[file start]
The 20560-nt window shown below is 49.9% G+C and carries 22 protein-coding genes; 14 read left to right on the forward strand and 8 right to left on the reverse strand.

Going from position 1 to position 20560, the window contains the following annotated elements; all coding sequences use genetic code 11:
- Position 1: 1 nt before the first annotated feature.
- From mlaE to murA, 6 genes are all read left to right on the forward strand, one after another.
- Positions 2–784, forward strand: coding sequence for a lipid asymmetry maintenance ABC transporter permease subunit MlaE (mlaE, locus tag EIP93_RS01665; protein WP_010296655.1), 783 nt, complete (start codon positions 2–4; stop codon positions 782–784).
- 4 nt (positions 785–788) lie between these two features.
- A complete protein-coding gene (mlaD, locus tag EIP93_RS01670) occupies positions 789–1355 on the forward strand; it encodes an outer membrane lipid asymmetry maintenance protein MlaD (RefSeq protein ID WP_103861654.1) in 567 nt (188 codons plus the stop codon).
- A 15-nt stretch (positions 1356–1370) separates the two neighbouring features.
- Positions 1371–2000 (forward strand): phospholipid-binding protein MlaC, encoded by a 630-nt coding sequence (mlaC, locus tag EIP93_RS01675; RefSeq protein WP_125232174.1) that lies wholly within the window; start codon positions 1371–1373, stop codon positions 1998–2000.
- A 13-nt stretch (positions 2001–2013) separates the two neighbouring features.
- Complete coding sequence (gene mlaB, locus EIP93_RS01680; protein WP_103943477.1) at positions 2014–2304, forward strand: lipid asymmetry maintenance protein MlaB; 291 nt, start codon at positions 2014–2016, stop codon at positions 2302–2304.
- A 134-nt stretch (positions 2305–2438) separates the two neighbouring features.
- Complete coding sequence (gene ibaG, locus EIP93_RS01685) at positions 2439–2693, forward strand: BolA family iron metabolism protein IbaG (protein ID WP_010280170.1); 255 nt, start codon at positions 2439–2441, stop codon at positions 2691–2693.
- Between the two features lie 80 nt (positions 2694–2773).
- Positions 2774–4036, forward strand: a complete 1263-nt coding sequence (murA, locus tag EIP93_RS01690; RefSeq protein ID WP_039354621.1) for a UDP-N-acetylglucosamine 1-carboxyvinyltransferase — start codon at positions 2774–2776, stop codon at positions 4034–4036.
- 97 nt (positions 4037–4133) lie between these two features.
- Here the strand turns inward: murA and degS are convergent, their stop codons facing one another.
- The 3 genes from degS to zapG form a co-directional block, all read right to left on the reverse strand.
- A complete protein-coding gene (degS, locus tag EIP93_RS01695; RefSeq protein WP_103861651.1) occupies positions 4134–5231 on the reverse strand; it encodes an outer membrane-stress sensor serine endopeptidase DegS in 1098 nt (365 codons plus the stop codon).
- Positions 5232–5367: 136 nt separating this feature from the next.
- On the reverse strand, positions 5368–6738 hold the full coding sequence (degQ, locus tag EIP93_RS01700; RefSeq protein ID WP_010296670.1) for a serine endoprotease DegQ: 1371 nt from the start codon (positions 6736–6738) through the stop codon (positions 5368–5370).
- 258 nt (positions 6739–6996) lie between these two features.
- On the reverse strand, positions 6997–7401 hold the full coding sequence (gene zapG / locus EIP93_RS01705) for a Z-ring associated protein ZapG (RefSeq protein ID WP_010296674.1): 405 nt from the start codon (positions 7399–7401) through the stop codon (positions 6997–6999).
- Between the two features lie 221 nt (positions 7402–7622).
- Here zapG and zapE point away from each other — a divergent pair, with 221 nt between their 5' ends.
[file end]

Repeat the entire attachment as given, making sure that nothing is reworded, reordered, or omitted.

The 20560-nt window shown below is 49.9% G+C and carries 22 protein-coding genes; 14 read left to right on the forward strand and 8 right to left on the reverse strand.

Going from position 1 to position 20560, the window contains the following annotated elements; all coding sequences use genetic code 11:
- Position 1: 1 nt before the first annotated feature.
- From mlaE to murA, 6 genes are all read left to right on the forward strand, one after another.
- Positions 2–784, forward strand: coding sequence for a lipid asymmetry maintenance ABC transporter permease subunit MlaE (mlaE, locus tag EIP93_RS01665; protein WP_010296655.1), 783 nt, complete (start codon positions 2–4; stop codon positions 782–784).
- 4 nt (positions 785–788) lie between these two features.
- A complete protein-coding gene (mlaD, locus tag EIP93_RS01670) occupies positions 789–1355 on the forward strand; it encodes an outer membrane lipid asymmetry maintenance protein MlaD (RefSeq protein ID WP_103861654.1) in 567 nt (188 codons plus the stop codon).
- A 15-nt stretch (positions 1356–1370) separates the two neighbouring features.
- Positions 1371–2000 (forward strand): phospholipid-binding protein MlaC, encoded by a 630-nt coding sequence (mlaC, locus tag EIP93_RS01675; RefSeq protein WP_125232174.1) that lies wholly within the window; start codon positions 1371–1373, stop codon positions 1998–2000.
- A 13-nt stretch (positions 2001–2013) separates the two neighbouring features.
- Complete coding sequence (gene mlaB, locus EIP93_RS01680; protein WP_103943477.1) at positions 2014–2304, forward strand: lipid asymmetry maintenance protein MlaB; 291 nt, start codon at positions 2014–2016, stop codon at positions 2302–2304.
- A 134-nt stretch (positions 2305–2438) separates the two neighbouring features.
- Complete coding sequence (gene ibaG, locus EIP93_RS01685) at positions 2439–2693, forward strand: BolA family iron metabolism protein IbaG (protein ID WP_010280170.1); 255 nt, start codon at positions 2439–2441, stop codon at positions 2691–2693.
- Between the two features lie 80 nt (positions 2694–2773).
- Positions 2774–4036, forward strand: a complete 1263-nt coding sequence (murA, locus tag EIP93_RS01690; RefSeq protein ID WP_039354621.1) for a UDP-N-acetylglucosamine 1-carboxyvinyltransferase — start codon at positions 2774–2776, stop codon at positions 4034–4036.
- 97 nt (positions 4037–4133) lie between these two features.
- Here the strand turns inward: murA and degS are convergent, their stop codons facing one another.
- The 3 genes from degS to zapG form a co-directional block, all read right to left on the reverse strand.
- A complete protein-coding gene (degS, locus tag EIP93_RS01695; RefSeq protein WP_103861651.1) occupies positions 4134–5231 on the reverse strand; it encodes an outer membrane-stress sensor serine endopeptidase DegS in 1098 nt (365 codons plus the stop codon).
- Positions 5232–5367: 136 nt separating this feature from the next.
- On the reverse strand, positions 5368–6738 hold the full coding sequence (degQ, locus tag EIP93_RS01700; RefSeq protein ID WP_010296670.1) for a serine endoprotease DegQ: 1371 nt from the start codon (positions 6736–6738) through the stop codon (positions 5368–5370).
- 258 nt (positions 6739–6996) lie between these two features.
- On the reverse strand, positions 6997–7401 hold the full coding sequence (gene zapG / locus EIP93_RS01705) for a Z-ring associated protein ZapG (RefSeq protein ID WP_010296674.1): 405 nt from the start codon (positions 7399–7401) through the stop codon (positions 6997–6999).
- Between the two features lie 221 nt (positions 7402–7622).
- Here zapG and zapE point away from each other — a divergent pair, with 221 nt between their 5' ends.